Both Charles Darwin and Alfred Russel Wallace read the work of British cleric and scholar Thomas Malthus (1766–1834), who in 1798 had published Essay on the Principle of Population. In that book, Malthus argued that the reproductive rate of humans grows geometrically, far out-pacing the available resources. This means that individuals must compete for a share of the resources in order to survive in what has become known as the “struggle for existence.” Darwin and Wallace incorporated this idea as part of natural selection—that is, adaptations that made for a more successful competitor would be passed on to subsequent generations, leading to greater and greater efficiency.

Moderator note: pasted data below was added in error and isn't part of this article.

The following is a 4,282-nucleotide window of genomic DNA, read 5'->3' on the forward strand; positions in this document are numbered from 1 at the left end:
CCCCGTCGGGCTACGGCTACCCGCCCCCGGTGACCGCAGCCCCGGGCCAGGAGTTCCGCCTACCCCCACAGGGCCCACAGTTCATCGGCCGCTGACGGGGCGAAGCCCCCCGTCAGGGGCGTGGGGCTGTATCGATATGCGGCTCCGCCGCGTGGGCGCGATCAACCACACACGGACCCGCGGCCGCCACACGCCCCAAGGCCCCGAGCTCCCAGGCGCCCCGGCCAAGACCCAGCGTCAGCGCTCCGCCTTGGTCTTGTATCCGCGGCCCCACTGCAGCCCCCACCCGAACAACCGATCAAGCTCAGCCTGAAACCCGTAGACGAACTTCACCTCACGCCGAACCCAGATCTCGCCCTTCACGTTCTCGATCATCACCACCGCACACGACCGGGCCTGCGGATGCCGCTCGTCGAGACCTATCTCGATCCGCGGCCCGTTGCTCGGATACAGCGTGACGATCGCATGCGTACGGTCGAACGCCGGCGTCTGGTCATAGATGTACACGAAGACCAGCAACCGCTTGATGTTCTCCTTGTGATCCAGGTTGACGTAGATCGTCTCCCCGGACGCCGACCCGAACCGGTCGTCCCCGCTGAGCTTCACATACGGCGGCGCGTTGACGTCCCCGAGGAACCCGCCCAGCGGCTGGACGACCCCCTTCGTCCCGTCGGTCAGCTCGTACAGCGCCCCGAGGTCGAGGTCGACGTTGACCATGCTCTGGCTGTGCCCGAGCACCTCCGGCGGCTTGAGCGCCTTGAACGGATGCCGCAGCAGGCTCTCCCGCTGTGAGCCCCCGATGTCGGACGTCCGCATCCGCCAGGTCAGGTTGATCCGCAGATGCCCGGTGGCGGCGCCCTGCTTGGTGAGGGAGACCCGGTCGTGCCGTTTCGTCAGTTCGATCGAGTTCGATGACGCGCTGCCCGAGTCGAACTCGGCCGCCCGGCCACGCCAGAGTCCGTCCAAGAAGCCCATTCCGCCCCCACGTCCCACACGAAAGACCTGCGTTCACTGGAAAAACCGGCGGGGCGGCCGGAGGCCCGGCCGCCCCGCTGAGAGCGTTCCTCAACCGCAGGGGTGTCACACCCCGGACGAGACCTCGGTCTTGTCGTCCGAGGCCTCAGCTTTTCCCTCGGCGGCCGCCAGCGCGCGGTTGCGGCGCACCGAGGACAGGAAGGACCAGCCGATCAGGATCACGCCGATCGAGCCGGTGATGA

Never heard of Alfred Russel Wallace? He was the English naturalist who independently came to the same conclusions as Darwin did about natural selection.